Fortunately for travelers whose time may be limited, London is a mecca for regional beers and they can taste a wide selection without ever leaving the West End (even if a pint in London is about 10 pence more expensive than in the country). Most pubs are tied houses, which means that they are owned by one brewery and therefore sell only their own real ale. Free houses are independently operated and typically offer real ales from two, three or more breweries.

Pontefract Castle, on Wigmore Street two blocks north of Bond Street station, is a free house that has half a dozen traditional beers on tap. The Sun, a bright and friendly pub on Lamb's Conduit Street on the eastern edge of Bloomsbury, has 15 handpumps and a frequent rotation of guest beers -- one of the widest selections of real ales in London if not England.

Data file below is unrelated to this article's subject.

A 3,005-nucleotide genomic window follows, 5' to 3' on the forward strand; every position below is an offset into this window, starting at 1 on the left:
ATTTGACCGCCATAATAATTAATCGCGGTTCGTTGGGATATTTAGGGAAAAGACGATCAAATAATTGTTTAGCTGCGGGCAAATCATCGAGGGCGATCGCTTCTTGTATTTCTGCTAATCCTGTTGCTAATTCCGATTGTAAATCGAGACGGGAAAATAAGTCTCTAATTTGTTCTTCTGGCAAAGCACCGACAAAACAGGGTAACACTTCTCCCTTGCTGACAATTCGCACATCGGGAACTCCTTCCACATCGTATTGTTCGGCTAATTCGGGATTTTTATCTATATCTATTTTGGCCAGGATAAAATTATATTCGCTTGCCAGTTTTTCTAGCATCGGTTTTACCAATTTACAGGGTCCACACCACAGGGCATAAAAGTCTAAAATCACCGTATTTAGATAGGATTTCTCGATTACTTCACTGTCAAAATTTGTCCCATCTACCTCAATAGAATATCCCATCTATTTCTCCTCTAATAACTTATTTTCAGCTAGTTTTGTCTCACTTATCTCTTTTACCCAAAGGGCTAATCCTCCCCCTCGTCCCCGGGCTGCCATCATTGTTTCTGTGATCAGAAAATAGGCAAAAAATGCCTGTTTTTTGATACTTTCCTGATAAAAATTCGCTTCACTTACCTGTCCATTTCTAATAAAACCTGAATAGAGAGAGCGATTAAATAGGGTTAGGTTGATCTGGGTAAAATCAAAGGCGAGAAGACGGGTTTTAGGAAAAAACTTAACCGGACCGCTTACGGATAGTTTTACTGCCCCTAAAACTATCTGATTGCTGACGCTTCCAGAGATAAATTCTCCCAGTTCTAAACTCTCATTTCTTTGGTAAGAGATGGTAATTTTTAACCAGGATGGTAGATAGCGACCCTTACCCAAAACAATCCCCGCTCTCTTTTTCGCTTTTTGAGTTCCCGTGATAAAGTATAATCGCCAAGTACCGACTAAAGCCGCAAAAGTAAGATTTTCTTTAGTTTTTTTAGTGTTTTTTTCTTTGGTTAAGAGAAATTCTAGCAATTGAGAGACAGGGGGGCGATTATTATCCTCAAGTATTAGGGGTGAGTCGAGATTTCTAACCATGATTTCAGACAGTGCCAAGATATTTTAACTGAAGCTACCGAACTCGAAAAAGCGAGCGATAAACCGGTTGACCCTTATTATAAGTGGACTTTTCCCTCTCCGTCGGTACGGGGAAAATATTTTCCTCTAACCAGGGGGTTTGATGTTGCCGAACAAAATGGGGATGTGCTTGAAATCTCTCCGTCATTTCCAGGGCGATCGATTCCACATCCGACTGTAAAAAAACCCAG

Not surprisingly, The Sun is often crowded by mid-evening. I used to enjoy a pint of Timothy Taylor's Landlord, a bracing full-flavored brew, and then walk around the corner to North Street to bask in the funkier atmosphere of a pub called The Moon. My beer at The Moon was King & Barnes Festival, whose mellow taste seemed to complement the mood of a place where the jukebox was programmed with obscure 1950s tunes.

Although England is now a beer fancier's heaven, this is a dramatic reversal of a trend in which traditional beer nearly became extinct. By the late 1960s, the six largest brewers in Britain -- Watney, Bass, Courage, Allied, Whitbread and Scottish & Newcastle -- had consolidated their hold of the market with processed, artificially carbonated beers.